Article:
By New Times
By Connor Radnovich
By Robrt L. Pela and Amy Silverman
By Ray Stern
By Keegan Hamilton
By Matthew Hendley
By Monica Alonzo
By Monica Alonzo
Three years after the first stinky whale was discovered by whaling crews from Chukotka in the Russian Far East, U.S. scientists have yet to perform analyses on tissue and blubber samples of the smelly whales. In fact, this summer the Russian government turned away a scientific team from Alaska that was endorsed by the International Whaling Commission to help the Siberians.
The only research on the plight of the Western Pacific gray whales has been paid for by the very oil companies that are working in the area. The scientists say their findings have been compromised and in some instances suppressed, leading the IWC, at its annual meeting in July, to call for an independent review of findings by scientists not on the payroll of industry.
And even examination of the stranded whales themselves has been lacking. Although more than 600 whales died on beaches and in nearshore waters, only about 100 of them were tested for chemical contamination or other unseen problems. Fewer than 10 full necropsies were performed, and, until recently, veterinarians like Gulland, from Mexico to Alaska to Russia, had no standard protocol to follow to ensure that all researchers were collecting scientifically consistent information.
This year, the mystery of the gray whales deepened. The strandings have virtually stopped. Only 13 dead whales were counted along West Coast beaches during the spring and summer. And whale counters who watched the 2001 migration have reported that the whales appeared fatter and healthier than they have in years.
No one knows why the strandings stopped. More to the point, scientists don't know why so many whales died in the first place. It's an environmental conundrum that government officials now are calling a random event, even though examinations of the dead whales consistently showed the animals were starving.
But the mystery of the strandings should not be left behind so quickly. Whatever the explanation for the low stranding rate this year, birthrates for the grays continue to drop. So the problem is not merely a piece of theoretical jerky to be chewed upon.
Significant national and international policy decisions are looming that could affect the gray whale population. In six months, the International Whaling Commission will meet again, this time in Japan, to decide how many Eastern Pacific gray whales can be harvested by aboriginal hunters in Washington state and Russia without harming the overall whale population.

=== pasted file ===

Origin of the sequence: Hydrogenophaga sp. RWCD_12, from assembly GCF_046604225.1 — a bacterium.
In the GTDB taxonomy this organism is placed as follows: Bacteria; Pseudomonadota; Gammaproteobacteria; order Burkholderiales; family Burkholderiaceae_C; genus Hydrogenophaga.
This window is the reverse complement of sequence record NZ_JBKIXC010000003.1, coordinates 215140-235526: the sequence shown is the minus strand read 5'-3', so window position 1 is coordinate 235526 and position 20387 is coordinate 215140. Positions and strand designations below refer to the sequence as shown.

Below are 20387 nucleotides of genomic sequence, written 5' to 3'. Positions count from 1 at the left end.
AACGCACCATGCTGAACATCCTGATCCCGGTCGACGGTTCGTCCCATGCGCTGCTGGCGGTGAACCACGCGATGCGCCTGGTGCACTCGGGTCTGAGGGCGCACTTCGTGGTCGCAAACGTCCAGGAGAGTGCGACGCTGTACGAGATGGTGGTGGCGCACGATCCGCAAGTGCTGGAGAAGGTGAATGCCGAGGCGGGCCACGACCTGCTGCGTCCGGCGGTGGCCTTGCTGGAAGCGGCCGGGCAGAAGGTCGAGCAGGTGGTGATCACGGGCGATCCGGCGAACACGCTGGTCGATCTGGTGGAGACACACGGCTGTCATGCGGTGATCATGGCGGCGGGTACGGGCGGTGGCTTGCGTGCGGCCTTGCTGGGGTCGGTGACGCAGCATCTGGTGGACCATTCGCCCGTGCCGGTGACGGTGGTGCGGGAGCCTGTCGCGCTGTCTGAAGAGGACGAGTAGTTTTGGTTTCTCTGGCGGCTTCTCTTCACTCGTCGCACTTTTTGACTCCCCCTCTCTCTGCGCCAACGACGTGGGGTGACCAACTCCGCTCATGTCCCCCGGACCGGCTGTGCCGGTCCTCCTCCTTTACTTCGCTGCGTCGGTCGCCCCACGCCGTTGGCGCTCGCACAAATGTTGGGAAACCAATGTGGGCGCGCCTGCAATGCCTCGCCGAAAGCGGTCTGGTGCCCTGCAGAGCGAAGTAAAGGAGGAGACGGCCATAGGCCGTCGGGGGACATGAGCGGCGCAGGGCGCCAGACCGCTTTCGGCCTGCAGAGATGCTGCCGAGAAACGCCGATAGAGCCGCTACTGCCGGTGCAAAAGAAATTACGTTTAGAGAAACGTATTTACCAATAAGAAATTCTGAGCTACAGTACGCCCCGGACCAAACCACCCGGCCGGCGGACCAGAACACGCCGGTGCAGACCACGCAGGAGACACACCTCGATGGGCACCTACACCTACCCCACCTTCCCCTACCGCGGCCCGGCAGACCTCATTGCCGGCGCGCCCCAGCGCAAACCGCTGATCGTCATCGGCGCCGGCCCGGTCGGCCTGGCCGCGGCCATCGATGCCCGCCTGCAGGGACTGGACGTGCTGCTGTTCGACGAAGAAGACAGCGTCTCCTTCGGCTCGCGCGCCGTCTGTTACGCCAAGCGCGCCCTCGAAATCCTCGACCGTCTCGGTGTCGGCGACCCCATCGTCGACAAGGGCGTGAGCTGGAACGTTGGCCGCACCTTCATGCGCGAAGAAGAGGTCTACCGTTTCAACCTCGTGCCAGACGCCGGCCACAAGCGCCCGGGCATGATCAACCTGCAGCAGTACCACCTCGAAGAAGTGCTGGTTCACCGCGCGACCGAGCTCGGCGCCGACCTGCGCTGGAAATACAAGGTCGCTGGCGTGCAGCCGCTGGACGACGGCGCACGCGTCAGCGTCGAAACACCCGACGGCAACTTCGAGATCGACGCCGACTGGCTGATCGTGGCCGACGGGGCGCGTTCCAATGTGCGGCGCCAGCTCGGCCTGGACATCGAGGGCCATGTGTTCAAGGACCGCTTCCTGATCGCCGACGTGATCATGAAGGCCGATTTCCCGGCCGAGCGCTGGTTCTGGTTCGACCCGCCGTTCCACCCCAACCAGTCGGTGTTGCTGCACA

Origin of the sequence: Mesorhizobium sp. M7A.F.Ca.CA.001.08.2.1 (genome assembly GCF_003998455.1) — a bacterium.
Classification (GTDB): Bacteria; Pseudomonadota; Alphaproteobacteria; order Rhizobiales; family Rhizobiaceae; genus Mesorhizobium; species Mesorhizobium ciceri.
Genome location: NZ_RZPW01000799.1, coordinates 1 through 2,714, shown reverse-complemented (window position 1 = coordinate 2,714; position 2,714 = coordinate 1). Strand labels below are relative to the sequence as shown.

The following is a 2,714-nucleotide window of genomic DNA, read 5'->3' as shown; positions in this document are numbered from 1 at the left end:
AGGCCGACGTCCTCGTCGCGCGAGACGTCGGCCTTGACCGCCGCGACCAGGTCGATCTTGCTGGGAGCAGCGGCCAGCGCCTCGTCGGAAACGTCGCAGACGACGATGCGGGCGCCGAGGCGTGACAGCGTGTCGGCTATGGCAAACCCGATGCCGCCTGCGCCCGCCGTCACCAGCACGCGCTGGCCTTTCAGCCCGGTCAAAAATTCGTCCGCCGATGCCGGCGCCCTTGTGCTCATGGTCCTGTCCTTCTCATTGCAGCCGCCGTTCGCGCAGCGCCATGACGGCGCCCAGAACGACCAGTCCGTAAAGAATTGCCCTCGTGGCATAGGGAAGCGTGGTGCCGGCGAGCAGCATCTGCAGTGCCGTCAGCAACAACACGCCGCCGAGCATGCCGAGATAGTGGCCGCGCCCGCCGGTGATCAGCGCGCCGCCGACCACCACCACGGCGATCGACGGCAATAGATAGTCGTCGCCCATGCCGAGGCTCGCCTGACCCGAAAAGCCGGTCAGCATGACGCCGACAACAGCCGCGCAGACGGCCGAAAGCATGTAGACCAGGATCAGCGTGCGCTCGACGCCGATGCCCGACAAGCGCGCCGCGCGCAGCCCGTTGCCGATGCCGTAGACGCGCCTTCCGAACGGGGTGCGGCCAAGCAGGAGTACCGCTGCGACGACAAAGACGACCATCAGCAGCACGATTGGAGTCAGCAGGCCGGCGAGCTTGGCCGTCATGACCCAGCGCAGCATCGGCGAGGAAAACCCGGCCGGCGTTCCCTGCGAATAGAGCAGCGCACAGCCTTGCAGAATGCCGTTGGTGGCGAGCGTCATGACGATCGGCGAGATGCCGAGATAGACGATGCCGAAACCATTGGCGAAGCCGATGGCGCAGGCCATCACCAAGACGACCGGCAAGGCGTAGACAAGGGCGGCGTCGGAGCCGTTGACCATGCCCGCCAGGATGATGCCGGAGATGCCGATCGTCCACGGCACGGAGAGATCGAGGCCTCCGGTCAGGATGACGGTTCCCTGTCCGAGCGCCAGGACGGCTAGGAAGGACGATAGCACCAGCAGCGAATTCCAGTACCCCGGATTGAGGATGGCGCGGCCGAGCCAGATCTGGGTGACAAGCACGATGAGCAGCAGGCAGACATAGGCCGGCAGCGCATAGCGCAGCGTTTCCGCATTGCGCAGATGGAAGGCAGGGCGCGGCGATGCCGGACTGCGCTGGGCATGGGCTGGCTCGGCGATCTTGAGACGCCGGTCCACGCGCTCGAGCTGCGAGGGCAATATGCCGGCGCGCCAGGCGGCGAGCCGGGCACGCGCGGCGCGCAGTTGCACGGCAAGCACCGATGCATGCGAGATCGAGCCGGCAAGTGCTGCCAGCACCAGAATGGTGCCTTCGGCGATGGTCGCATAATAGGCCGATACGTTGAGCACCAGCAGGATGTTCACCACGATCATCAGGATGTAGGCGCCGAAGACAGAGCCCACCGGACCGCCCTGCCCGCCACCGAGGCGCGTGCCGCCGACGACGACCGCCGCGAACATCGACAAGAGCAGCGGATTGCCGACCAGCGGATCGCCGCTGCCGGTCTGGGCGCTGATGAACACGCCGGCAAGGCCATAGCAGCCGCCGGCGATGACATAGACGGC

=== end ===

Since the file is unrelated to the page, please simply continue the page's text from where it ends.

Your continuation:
The federal Minerals Management Service, which oversees offshore oil and gas projects, will soon be offering up new oil and gas leases in the Alaska region. Eight of the areas up for grabs include main migration routes and primary feeding grounds for gray whales.
And in Canada, the oil industry is pushing to lift the moratorium that has been preventing oil and gas development off the Canadian west coast -- a main migratory path for the grays.
Some scientists and environmentalists worry that this year's lack of strandings is the random event, that the grays are in the eye of some bigger ecological storm that begins in the far northern feeding grounds of the Bering Sea.
Ten years ago, a University of Alaska-Fairbanks researcher counted amphipods in the Bering Sea and predicted that in about the year 2000 gray whales would be in some trouble. He believed the fast-growing whale population was wiping out the amphipods, which take many years to reproduce.
Now, that same scientist, Ray Highsmith, has been awarded a National Science Foundation grant to return to the Bering Sea. Next summer's feeding grounds study should -- finally -- answer the fundamental question of whether the gray whales have reached carrying capacity or if there is some larger environmental problem at work.
The questions are vital. If the grays' food supply is threatened, oil drilling in gray whale territory or continued hunting on the open seas could have serious long-term consequences.
Today, there is little hard data upon which to make those decisions.
Right now, daylight in the Bering Sea is down to less than eight hours a day and fading at a fairly rapid meteorological clip. Scientists believe it is this shortening of days that signals the gray whales it's time to head south for warmer habitat, the lagoons of Baja California, 6,000 miles away.
By January, the bulk of the migration will be passing along the northern California coast, in particular a point called Granite Canyon where trained observers with the National Marine Fisheries Service will count them as they go by.
Scientists have been standing on cliffs counting the whales for more than 100 years. In 1885, the biologist C.H. Townsend watched the whales from the hills at San Simeon, where Hearst Castle now stands, and counted 160 of the leviathans. He had no way of estimating the size of the entire population beyond what he could see.
But Townsend's quasi-official count came a mere three decades after the notorious whaling captain Charles Melville Scammon decimated the gray whale population. Scammon, who is also credited with providing much of the early information on gray whale migration and behavior, discovered the calving lagoons of Baja -- then nearly wiped out the mammals in his zest for whale oil.